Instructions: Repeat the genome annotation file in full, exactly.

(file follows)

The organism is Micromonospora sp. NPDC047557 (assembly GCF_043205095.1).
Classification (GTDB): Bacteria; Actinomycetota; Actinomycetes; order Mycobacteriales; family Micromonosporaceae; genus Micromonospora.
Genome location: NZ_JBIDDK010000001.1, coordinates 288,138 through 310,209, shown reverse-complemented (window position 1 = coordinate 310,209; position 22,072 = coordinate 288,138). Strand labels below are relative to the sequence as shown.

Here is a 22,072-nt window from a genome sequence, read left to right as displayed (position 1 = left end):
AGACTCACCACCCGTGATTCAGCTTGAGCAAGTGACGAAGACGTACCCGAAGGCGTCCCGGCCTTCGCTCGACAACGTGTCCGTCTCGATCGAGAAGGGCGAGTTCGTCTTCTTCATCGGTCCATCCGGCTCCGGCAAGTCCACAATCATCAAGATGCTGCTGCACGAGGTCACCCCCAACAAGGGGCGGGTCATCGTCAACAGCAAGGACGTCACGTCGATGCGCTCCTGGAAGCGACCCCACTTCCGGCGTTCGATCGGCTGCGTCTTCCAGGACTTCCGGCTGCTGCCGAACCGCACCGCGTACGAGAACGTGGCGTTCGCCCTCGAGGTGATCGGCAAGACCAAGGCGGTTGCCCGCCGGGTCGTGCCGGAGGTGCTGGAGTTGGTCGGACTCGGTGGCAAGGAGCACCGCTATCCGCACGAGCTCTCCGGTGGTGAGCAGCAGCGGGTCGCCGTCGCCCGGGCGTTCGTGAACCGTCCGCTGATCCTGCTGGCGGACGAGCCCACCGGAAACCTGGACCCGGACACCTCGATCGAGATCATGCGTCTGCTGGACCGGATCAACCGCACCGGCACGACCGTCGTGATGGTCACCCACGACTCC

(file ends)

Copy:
The organism is Micromonospora sp. NPDC047557 (assembly GCF_043205095.1).
Classification (GTDB): Bacteria; Actinomycetota; Actinomycetes; order Mycobacteriales; family Micromonosporaceae; genus Micromonospora.
Genome location: NZ_JBIDDK010000001.1, coordinates 288,138 through 310,209, shown reverse-complemented (window position 1 = coordinate 310,209; position 22,072 = coordinate 288,138). Strand labels below are relative to the sequence as shown.

Here is a 22,072-nt window from a genome sequence, read left to right as displayed (position 1 = left end):
AGACTCACCACCCGTGATTCAGCTTGAGCAAGTGACGAAGACGTACCCGAAGGCGTCCCGGCCTTCGCTCGACAACGTGTCCGTCTCGATCGAGAAGGGCGAGTTCGTCTTCTTCATCGGTCCATCCGGCTCCGGCAAGTCCACAATCATCAAGATGCTGCTGCACGAGGTCACCCCCAACAAGGGGCGGGTCATCGTCAACAGCAAGGACGTCACGTCGATGCGCTCCTGGAAGCGACCCCACTTCCGGCGTTCGATCGGCTGCGTCTTCCAGGACTTCCGGCTGCTGCCGAACCGCACCGCGTACGAGAACGTGGCGTTCGCCCTCGAGGTGATCGGCAAGACCAAGGCGGTTGCCCGCCGGGTCGTGCCGGAGGTGCTGGAGTTGGTCGGACTCGGTGGCAAGGAGCACCGCTATCCGCACGAGCTCTCCGGTGGTGAGCAGCAGCGGGTCGCCGTCGCCCGGGCGTTCGTGAACCGTCCGCTGATCCTGCTGGCGGACGAGCCCACCGGAAACCTGGACCCGGACACCTCGATCGAGATCATGCGTCTGCTGGACCGGATCAACCGCACCGGCACGACCGTCGTGATGGTCACCCACGACTCC